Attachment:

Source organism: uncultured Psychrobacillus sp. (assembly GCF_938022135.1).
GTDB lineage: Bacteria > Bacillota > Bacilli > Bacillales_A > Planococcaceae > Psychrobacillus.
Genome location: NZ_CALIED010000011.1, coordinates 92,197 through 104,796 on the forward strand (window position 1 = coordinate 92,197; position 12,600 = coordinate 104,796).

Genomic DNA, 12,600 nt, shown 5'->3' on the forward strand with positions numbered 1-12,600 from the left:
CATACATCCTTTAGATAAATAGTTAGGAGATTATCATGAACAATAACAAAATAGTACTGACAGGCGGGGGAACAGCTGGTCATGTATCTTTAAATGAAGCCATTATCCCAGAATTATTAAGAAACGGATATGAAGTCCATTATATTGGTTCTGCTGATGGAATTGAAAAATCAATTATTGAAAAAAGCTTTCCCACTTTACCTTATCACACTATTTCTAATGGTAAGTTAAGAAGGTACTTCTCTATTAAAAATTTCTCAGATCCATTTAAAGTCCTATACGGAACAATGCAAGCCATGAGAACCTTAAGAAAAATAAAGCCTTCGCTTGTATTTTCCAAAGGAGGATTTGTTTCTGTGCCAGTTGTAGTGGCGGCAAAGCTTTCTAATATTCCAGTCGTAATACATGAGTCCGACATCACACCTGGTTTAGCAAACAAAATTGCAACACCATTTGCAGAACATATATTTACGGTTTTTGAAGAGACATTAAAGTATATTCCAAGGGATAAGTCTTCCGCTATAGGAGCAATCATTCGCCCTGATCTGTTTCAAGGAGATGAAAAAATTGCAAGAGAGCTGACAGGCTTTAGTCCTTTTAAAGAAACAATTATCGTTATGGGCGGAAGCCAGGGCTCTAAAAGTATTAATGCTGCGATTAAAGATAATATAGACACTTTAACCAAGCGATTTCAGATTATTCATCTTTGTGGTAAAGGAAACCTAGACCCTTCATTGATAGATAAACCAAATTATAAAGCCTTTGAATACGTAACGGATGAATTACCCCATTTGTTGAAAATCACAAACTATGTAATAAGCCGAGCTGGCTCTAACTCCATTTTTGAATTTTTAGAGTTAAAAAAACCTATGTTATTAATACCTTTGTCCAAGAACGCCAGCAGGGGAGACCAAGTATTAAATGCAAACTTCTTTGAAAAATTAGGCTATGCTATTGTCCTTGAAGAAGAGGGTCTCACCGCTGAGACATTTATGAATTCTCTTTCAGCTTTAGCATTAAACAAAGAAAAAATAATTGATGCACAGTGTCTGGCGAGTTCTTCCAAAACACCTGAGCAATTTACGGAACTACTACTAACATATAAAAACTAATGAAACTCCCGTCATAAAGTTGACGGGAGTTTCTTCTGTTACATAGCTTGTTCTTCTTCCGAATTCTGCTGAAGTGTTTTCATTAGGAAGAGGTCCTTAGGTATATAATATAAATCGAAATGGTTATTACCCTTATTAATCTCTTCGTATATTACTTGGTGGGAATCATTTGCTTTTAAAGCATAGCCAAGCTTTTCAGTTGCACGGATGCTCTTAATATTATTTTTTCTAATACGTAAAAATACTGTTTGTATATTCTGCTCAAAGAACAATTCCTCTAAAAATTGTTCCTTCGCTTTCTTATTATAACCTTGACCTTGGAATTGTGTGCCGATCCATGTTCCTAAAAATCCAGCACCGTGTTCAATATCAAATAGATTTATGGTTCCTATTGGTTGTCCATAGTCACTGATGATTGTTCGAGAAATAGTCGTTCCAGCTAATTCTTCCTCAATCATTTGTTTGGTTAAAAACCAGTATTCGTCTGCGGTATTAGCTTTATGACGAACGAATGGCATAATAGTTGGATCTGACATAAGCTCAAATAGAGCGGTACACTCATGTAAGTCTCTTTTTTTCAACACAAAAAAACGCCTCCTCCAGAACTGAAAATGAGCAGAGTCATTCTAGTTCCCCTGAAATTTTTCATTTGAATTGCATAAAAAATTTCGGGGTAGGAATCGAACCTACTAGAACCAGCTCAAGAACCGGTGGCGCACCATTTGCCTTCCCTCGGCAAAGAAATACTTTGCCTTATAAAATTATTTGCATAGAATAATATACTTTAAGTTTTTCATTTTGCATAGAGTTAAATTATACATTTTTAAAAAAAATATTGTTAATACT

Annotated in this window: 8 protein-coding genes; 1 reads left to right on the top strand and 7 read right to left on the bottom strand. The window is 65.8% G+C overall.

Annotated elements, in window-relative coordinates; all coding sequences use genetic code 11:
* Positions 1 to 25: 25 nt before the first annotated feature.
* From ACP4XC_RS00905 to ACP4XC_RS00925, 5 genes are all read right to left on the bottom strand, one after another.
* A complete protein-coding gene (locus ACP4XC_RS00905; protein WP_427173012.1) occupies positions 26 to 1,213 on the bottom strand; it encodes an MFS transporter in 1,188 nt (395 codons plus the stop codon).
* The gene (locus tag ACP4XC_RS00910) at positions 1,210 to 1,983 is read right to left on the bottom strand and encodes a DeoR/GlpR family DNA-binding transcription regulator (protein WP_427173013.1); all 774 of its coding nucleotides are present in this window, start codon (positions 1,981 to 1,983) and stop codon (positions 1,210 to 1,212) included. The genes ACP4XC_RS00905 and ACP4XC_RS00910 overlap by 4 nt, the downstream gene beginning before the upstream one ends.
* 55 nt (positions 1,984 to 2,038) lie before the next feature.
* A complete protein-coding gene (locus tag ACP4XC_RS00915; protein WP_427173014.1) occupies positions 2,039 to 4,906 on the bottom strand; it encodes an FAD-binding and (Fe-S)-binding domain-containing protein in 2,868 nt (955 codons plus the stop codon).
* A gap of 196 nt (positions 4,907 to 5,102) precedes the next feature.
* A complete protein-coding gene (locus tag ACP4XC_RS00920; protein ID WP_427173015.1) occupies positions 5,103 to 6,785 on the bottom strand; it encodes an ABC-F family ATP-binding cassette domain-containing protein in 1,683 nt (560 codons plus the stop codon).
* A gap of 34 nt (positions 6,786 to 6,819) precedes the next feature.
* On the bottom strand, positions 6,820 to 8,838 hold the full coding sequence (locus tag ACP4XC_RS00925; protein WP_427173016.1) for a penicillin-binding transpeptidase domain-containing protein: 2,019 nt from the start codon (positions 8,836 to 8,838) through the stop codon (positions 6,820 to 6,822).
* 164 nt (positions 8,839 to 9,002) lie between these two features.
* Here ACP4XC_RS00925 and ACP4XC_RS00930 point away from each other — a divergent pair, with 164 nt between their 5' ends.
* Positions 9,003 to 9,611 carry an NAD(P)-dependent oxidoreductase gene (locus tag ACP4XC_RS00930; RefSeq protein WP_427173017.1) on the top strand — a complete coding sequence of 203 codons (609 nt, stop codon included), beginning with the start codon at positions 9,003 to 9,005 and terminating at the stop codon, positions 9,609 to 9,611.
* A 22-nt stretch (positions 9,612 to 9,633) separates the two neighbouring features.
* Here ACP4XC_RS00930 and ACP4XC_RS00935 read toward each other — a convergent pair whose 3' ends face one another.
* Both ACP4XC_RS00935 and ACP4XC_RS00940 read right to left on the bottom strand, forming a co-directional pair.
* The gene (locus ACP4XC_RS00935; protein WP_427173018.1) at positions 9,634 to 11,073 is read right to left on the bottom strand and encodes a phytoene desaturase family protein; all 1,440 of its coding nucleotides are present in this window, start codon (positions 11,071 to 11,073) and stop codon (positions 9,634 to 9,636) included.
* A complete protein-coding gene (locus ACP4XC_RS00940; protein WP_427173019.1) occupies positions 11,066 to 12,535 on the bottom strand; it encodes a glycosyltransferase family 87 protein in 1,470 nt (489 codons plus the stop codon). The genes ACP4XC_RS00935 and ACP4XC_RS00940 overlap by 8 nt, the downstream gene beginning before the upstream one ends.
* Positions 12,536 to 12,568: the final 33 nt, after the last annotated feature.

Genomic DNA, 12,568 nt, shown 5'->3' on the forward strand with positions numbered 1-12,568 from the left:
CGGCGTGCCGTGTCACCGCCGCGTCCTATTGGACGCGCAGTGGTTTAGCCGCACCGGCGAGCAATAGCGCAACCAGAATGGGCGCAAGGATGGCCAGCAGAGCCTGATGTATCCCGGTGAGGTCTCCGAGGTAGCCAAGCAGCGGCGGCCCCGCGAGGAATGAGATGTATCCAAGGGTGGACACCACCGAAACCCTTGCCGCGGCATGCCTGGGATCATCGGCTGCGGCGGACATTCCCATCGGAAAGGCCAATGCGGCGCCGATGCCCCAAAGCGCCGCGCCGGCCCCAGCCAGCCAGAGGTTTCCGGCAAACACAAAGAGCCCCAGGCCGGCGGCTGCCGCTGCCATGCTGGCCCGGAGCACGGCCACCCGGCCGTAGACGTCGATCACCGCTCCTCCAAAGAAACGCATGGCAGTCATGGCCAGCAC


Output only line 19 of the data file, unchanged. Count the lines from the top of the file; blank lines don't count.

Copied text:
* Here ACP4XC_RS00925 and ACP4XC_RS00930 point away from each other — a divergent pair, with 164 nt between their 5' ends.